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What is a Roguelike? An Introduction

Do you find yourself smiling and nodding, unsure of what to say when your friends talk about roguelike games?

We get it. The subgenre can be confusing and it’s not always clear what defines a roguelike game.

In this article, we’ll explore its origins, what ingredients make a roguelike game, and how you can start playing the best games in the genre.

Grab your sword and let’s go!

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The Origin Of Roguelikes

To fully understand the roguelike genre, we have to travel all the way back to the 1980s. To the game that started it all; Rogue, an RPG created by Michael Toy and Glenn Wichman.

In Rogue, you played a knight who explored dungeons with one simple aim – to retrieve the Amulet of Yendor.

To find the amulet, you had to battle many monsters, level up your knight, and avoid traps. But here’s the kicker: this dungeon crawler was never the same twice.

This was the first game of its kind to procedurally generate levels – meaning that each time you died, you wouldn’t start back at the beginning of the same level. You’d face a new adventure each time – and that was part of what made Rogue so addictive.

What Is A Roguelike?

So, exactly what is a roguelike? Since that first taste of randomly generated levels, a system to level up your character’s skills, and the threat of permadeath, other developers have tried to capture those elements in their own games.

Roguelike games are heavily inspired by Rogue, with similar elements that made the original game so unique. Hack, NetHack, and Angband were popular spins on the genre during the 80s and 90s.

Mostly indie devs have explored this genre, with popular titles such as Dead Cells, Darkest Dungeon, and The Binding of Isaac in more recent years.

In the decades since Rogue, the genre has certainly expanded and become more experimental. Yet the key ingredients of a roguelike remain pretty much the same.

In 2008, at the International Roguelike Development Conference in Berlin, devs settled on a true definition of what makes a roguelike game. Coined the ‘Berlin Interpretation’, roguelike games should have a few basic components to truly belong to the genre.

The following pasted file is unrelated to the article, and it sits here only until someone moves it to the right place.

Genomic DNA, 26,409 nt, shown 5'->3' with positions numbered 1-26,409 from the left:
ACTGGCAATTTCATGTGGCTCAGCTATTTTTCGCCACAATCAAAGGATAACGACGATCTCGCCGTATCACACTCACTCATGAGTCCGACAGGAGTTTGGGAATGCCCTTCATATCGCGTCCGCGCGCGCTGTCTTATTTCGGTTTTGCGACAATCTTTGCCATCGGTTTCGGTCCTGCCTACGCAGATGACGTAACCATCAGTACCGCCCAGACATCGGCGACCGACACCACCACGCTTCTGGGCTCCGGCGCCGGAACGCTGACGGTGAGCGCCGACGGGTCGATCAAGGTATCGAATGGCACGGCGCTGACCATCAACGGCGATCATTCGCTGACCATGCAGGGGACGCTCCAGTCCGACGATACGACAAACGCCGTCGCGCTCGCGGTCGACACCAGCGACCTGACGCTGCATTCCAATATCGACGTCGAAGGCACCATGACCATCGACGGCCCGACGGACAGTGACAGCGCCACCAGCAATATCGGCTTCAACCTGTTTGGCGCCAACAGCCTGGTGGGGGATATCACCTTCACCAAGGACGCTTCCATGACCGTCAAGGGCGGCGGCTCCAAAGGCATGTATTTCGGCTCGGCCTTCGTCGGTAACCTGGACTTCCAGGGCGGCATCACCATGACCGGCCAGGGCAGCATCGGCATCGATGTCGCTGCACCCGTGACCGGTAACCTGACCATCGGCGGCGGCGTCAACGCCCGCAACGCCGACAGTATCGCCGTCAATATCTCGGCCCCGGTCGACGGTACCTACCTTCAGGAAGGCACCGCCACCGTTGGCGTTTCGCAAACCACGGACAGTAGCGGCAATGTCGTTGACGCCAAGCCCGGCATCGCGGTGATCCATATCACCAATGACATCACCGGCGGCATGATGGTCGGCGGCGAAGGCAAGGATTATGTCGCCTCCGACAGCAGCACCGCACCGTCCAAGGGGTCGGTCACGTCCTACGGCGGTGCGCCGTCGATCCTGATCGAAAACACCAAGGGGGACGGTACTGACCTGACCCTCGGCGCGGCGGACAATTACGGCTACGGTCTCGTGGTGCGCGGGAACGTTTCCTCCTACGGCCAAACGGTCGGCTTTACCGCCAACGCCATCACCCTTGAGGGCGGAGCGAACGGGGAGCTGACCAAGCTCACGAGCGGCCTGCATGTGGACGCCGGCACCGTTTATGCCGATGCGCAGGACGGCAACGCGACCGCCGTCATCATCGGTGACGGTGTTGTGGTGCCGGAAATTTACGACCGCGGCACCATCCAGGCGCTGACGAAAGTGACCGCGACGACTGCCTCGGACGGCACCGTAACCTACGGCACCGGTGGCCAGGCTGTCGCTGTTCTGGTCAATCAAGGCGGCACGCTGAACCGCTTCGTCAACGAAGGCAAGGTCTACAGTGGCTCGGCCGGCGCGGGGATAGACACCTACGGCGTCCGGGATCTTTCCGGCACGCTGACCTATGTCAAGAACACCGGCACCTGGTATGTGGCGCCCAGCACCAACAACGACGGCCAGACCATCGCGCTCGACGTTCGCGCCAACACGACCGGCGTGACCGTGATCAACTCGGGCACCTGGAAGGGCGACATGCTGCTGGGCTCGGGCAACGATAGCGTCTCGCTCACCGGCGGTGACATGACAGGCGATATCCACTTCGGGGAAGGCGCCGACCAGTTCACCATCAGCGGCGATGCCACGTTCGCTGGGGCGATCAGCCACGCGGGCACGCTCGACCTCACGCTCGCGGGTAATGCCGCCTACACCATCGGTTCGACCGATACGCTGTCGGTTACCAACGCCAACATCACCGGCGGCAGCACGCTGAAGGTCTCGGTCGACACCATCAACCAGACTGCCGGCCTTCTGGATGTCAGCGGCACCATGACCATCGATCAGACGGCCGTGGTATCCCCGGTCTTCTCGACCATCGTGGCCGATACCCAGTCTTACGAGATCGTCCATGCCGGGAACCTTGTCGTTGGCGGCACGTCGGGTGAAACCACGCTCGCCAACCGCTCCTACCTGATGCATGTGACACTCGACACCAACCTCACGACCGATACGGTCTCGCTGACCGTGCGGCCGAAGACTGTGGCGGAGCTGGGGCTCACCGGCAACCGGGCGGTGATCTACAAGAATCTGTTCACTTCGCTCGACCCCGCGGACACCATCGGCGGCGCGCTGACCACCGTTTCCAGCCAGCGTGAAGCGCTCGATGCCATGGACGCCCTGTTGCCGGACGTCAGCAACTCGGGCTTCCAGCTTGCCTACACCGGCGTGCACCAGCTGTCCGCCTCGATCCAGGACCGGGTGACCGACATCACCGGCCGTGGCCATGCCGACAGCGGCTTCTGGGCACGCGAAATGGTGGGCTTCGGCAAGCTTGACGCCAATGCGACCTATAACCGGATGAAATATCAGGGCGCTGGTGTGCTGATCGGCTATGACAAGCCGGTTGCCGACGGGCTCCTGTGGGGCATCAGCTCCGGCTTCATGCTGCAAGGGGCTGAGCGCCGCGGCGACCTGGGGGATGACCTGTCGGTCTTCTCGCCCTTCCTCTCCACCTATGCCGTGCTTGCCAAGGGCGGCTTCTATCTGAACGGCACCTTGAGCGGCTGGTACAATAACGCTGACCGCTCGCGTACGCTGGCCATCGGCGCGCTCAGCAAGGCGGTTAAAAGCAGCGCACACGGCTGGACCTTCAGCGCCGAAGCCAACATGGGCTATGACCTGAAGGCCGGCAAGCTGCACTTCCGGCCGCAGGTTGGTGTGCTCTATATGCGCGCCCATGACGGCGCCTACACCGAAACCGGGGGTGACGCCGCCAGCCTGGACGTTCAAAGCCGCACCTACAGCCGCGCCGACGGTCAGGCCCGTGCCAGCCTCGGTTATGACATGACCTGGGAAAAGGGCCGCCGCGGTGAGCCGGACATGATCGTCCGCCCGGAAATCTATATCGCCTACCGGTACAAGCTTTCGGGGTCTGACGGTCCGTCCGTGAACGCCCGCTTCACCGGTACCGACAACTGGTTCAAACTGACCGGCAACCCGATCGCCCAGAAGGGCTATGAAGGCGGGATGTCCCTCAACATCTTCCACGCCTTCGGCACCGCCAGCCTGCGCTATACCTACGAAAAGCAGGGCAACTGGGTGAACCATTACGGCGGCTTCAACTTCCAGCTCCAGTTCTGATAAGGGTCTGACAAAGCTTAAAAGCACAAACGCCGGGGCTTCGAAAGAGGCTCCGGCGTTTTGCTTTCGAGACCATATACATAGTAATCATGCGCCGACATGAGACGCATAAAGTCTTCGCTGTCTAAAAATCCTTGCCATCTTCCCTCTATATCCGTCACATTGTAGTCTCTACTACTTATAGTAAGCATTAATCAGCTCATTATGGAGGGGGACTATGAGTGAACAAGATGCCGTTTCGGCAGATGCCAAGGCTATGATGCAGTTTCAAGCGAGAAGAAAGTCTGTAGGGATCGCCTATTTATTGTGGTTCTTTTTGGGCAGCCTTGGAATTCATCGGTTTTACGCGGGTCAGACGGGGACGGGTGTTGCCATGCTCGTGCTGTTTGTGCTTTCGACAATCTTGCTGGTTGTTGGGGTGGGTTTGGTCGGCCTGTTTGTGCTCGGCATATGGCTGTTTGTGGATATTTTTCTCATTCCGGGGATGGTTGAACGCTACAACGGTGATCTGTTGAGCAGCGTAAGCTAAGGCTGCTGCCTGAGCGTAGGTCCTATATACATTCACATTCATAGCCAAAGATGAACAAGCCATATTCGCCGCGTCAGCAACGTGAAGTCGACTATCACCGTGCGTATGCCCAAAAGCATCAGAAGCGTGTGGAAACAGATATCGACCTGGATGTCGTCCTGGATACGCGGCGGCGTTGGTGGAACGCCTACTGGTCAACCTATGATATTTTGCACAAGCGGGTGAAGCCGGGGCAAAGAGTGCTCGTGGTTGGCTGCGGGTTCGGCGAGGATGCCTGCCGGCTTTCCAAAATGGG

Let’s explore some of these features in more depth.

Character-centric

All roguelike games have something in common: you control a single character throughout the game. Instead of journeying through levels with a party or group of players, or not controlling a character at all (like puzzle games), you’re usually responsible for a single character whom the story revolves around.

This ties briefly into another important aspect of roguelike games – resource management.

In most roguelikes, you’ll have an inventory where you store found items, weapons, money, and food to help your character progress.

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The further you explore, the more tired your character can become, meaning to keep them healthy you need to feed them food and potions. If you’re hurt in battle, first aid items and potions will replenish your stats.

Caring for your character in this way adds another addicting layer to the single-player format of the game. Gameplay begins to matter more, influencing your decisions as you explore deeper into the levels.

Turn-Based

Many video games feature action-packed fight scenes, where it’s up to you to dodge, parry, and hit your enemies in real-time.

However, in roguelike games, combat is turn-based.

You have as much time as you need to decide your moves, with each step determining how your enemy responds.

The creators of Rogue were Dungeons and Dragons fans, so this combat style ended up being a mainstay in the roguelike genre.